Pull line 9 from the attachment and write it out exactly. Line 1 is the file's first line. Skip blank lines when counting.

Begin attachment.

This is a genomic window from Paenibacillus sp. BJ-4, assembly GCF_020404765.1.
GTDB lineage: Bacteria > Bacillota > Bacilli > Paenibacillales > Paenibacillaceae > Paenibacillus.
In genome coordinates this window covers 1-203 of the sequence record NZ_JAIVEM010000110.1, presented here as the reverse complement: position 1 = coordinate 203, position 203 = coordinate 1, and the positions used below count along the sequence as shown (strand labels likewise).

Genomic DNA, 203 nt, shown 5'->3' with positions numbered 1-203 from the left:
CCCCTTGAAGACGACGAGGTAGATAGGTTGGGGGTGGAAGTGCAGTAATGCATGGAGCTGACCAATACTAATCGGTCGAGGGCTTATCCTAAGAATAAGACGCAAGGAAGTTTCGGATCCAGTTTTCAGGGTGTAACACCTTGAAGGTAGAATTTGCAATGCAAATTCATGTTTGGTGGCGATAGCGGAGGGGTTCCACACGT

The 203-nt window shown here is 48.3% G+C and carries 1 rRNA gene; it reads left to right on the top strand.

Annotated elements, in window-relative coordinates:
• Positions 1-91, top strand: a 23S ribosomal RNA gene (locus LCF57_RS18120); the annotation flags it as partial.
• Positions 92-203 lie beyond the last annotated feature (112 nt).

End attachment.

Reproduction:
• Positions 92-203 lie beyond the last annotated feature (112 nt).